Career Profile: Operating Engineers and Other Construction Equipment Operators
Operate one or several types of power construction equipment, such as motor graders, bulldozers, scrapers, compressors, pumps, derricks, shovels, tractors, or front-end loaders to excavate, move, and grade earth, erect structures, or pour concrete or other hard surface pavement. May repair and maintain equipment in addition to other duties.
Salary and Outlook
According to the US Department of Labor, there are 408,500 people employed as operating engineers and other construction equipment operators in
the United States.
The median annual salary is $49,800.
Entry level employees earn approximately $32,980 per year and senior employees earn approximately $87,220
Estimates do not include other potential benefits such as health insurance, overtime pay, or retirement benefits that may be offered by employers.
Drive tractor-trailer trucks to move equipment from site to site.
Push other equipment when extra traction or assistance is required.
Operate road watering, oiling, or rolling equipment, or street sealing equipment, such as chip spreaders.
Operate compactors, scrapers, or rollers to level, compact, or cover refuse at disposal grounds.
Test atmosphere for adequate oxygen or explosive conditions when working in confined spaces.
Compile cost estimates for jobs.
Turn valves to control air or water output of compressors or pumps.
Signal operators to guide movement of tractor-drawn machines.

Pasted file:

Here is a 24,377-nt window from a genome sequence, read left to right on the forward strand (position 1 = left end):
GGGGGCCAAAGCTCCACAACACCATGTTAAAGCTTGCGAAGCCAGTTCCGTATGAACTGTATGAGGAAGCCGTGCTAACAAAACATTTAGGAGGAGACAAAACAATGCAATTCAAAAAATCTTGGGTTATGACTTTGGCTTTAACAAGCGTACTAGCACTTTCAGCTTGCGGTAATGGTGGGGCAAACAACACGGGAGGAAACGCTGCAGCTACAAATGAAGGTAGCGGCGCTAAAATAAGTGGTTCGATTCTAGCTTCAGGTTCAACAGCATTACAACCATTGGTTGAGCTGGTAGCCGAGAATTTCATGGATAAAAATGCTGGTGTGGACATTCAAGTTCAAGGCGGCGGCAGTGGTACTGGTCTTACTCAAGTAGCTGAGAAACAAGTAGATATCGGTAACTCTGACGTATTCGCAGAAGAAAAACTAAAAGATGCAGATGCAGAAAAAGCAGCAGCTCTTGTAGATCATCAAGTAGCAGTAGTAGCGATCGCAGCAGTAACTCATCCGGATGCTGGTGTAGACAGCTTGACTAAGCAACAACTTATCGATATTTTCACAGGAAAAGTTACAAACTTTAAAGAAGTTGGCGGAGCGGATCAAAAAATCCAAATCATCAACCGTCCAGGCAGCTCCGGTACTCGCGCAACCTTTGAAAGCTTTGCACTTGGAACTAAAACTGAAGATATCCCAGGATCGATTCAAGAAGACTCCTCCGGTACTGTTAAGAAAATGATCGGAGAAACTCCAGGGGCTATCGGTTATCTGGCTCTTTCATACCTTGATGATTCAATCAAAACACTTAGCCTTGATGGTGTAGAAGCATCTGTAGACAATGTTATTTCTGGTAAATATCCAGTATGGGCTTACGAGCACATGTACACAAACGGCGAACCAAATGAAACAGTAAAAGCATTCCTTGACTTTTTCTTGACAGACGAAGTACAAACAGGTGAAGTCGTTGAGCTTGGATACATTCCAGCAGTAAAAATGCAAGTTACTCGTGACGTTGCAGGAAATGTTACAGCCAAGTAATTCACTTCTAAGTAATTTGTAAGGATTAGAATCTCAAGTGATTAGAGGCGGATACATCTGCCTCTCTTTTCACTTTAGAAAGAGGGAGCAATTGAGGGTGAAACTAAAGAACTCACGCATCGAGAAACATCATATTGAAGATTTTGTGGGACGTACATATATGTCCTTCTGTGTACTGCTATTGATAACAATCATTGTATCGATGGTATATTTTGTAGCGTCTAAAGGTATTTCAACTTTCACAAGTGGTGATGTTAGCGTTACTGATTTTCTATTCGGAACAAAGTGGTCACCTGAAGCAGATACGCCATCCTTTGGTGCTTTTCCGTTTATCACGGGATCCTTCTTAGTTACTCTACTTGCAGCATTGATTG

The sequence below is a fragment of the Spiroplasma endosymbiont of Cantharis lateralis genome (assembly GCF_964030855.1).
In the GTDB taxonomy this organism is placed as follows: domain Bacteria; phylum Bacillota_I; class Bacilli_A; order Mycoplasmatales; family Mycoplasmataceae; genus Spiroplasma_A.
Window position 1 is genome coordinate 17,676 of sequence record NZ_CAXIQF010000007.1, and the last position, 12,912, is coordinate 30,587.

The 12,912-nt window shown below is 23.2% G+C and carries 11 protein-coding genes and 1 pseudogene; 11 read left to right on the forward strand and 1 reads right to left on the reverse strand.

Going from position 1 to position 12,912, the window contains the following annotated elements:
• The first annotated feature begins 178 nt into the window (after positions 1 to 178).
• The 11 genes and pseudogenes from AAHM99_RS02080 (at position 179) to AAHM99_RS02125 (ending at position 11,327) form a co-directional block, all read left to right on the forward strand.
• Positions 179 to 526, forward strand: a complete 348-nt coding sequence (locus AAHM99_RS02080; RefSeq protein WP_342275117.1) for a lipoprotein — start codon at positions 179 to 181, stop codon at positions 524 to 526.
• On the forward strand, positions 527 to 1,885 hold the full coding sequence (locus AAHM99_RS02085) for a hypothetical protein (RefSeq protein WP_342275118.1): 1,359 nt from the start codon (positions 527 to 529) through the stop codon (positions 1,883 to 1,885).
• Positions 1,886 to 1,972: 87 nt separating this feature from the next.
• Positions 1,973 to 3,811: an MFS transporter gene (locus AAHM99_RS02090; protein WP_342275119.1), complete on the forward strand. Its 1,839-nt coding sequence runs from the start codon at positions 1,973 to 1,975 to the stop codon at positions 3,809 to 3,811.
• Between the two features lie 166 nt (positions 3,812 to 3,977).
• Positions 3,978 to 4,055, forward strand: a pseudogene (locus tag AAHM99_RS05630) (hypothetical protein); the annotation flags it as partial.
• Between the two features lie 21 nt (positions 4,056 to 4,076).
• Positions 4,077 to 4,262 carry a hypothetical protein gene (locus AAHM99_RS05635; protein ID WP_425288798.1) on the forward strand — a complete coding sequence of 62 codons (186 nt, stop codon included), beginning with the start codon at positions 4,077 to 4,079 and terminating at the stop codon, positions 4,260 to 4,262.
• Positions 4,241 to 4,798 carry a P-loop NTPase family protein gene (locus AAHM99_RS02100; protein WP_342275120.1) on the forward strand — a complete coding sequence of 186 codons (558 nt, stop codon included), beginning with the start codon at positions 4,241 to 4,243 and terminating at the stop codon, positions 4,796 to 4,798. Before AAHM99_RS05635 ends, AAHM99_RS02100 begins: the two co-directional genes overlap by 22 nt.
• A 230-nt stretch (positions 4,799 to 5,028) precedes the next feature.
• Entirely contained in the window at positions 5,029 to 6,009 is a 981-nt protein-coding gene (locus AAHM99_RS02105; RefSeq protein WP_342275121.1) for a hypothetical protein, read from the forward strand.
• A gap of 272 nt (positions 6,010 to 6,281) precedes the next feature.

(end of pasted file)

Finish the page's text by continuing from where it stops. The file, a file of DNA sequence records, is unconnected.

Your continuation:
Repair and maintain equipment, making emergency adjustments or assisting with major repairs as necessary.
Learn and follow safety regulations.
Take actions to avoid potential hazards or obstructions, such as utility lines, other equipment, other workers, or falling objects.
Start engines, move throttles, switches, or levers, or depress pedals to operate machines, such as bulldozers, trench excavators, road graders, or backhoes.
Coordinate machine actions with other activities, positioning or moving loads in response to hand or audio signals from crew members.
Align machines, cutterheads, or depth gauge makers with reference stakes and guidelines or ground or position equipment, following hand signals of other workers.
Locate underground services, such as pipes or wires, prior to beginning work.
Load and move dirt, rocks, equipment, or other materials, using trucks, crawler tractors, power cranes, shovels, graders, or related equipment.
Drive and maneuver equipment equipped with blades in successive passes over working areas to remove topsoil, vegetation, or rocks or to distribute and level earth or terrain.
Operate tractors or bulldozers to perform such tasks as clearing land, mixing sludge, trimming backfills, or building roadways or parking lots.
Monitor operations to ensure that health and safety standards are met.
Connect hydraulic hoses, belts, mechanical linkages, or power takeoff shafts to tractors.
Select and fasten bulldozer blades or other attachments to tractors, using hitches.
Operate loaders to pull out stumps, rip asphalt or concrete, rough-grade properties, bury refuse, or perform general cleanup.
Operate equipment to demolish or remove debris or to remove snow from streets, roads, or parking lots.
Keep records of material or equipment usage or problems encountered.
Adjust handwheels and depress pedals to control attachments, such as blades, buckets, scrapers, or swing booms.
Check fuel supplies at sites to ensure adequate availability.
Perform specialized work, using equipment, such as pile drivers, dredging rigs, drillers, or concrete pumpers.
Talk to clients and study instructions, plans, or diagrams to establish work requirements.
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